(Since according to the author the paper was too long for the 30-minute slot allotted to it, the author simply summarized it. However, in the oral presentation, the paper’s emphases, which I personally found to be the most important element, were lost12. They would have neutralized the thematic dominance of geopolitics, of political history under the sign of geopolitics... But the basic point of what was heard was the following: the leaders of Wallachia and Georgia were not responsible for what happened, insofar as they were entirely dependent on the international order of the day; Wallachia could rely on international concern and an international guarantee for its autonomy, while Georgia, in its attempt to protect itself from Turkish and Iranian ambitions for sovereignty over it, could depend on only one European power, Russia; while it was too early to speak of national sentiment in the two countries, some kind of internal coherence (already) existed at the time; in Georgia (Georgian society, the state), some internal force seemed to be lacking (but this is a preliminary hypothesis).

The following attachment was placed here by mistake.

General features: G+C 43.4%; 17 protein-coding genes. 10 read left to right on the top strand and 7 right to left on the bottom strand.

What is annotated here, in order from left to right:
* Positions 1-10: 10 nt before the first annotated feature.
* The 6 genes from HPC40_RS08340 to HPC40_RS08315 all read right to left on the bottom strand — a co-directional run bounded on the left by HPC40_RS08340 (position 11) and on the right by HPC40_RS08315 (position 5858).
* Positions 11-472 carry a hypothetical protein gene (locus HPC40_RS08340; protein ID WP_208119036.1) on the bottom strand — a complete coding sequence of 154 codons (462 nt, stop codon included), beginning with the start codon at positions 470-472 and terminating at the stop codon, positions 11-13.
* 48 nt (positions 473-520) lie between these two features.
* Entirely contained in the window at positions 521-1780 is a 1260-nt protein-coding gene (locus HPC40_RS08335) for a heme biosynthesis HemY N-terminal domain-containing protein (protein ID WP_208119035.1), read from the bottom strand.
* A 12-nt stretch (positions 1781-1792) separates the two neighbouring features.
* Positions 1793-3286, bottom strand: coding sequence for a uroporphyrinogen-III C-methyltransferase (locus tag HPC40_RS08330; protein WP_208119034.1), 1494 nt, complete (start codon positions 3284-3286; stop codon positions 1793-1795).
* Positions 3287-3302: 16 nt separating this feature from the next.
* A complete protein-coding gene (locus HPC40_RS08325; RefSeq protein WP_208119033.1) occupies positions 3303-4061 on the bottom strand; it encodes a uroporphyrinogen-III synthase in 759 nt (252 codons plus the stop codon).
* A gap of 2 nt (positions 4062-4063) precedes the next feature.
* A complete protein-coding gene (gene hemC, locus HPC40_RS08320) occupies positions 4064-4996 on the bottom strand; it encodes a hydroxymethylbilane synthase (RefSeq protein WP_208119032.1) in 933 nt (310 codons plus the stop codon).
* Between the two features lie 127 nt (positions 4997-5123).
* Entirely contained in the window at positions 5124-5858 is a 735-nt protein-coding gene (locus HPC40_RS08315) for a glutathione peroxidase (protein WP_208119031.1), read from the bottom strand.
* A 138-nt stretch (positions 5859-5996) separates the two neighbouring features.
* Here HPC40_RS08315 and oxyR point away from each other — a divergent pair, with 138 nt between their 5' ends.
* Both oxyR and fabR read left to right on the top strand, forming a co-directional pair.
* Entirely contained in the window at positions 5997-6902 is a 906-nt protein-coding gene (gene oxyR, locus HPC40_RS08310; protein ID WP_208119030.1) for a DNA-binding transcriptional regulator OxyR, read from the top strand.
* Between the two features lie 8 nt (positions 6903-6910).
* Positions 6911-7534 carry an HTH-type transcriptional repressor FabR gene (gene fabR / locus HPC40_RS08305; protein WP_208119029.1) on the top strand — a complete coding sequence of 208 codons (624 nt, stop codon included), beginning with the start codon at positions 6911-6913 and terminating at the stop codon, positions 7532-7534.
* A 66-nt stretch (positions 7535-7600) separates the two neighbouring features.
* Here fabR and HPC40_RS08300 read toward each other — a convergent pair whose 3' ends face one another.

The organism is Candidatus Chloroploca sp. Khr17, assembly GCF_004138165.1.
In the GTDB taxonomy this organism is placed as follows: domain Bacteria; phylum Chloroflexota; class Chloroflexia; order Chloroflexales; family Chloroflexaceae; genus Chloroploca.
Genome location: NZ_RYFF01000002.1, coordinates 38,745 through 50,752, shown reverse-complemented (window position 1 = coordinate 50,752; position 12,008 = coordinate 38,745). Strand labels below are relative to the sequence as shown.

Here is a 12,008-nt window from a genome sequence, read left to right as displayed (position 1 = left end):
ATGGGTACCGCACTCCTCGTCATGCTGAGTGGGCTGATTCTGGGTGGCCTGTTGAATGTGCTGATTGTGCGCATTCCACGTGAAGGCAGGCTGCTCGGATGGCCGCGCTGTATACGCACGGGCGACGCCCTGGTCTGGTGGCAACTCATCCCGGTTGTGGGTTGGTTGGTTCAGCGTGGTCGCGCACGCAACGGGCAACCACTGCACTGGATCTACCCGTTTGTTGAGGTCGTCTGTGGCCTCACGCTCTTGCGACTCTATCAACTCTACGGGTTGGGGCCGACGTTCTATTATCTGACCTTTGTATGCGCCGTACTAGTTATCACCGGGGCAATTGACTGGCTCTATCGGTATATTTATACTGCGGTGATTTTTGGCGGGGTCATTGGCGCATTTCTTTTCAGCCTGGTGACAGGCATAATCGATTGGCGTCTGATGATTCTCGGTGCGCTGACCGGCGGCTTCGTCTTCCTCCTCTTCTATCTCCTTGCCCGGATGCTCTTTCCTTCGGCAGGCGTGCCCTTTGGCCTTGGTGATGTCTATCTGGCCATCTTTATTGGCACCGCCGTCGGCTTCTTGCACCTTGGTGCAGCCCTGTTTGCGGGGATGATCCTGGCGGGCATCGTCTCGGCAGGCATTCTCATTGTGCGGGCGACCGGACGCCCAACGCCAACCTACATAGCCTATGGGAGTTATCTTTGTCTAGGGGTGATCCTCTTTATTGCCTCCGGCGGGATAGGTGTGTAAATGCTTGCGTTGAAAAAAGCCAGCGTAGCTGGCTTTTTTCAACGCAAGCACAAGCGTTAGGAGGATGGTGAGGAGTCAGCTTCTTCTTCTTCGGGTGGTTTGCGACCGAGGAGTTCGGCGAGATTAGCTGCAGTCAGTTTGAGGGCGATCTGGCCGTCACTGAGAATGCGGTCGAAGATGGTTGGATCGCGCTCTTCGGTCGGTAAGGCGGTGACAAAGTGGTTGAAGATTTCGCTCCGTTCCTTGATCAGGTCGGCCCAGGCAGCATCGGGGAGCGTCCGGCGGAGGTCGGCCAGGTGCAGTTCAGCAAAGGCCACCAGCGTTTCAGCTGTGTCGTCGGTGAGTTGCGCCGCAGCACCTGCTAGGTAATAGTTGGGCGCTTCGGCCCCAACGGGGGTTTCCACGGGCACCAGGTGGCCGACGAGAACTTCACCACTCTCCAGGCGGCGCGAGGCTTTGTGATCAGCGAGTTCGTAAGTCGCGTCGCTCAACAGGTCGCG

As it seems, these conditions are archetypal both for the region as an object of study and for the symposium as an effort for the region to be recognized by placing it within some geopolitical reality. This was voluntarily or involuntarily imposed via the order of presentations within the symposium framework. And these conditions are likely to be silent explanation as to why this forum and the institution organizing it are (for now) unthinkable on the other side of the sea; and other silent explanations as well.
I believe that not what was said but who was saying it turns out to be symbolically more important in this case.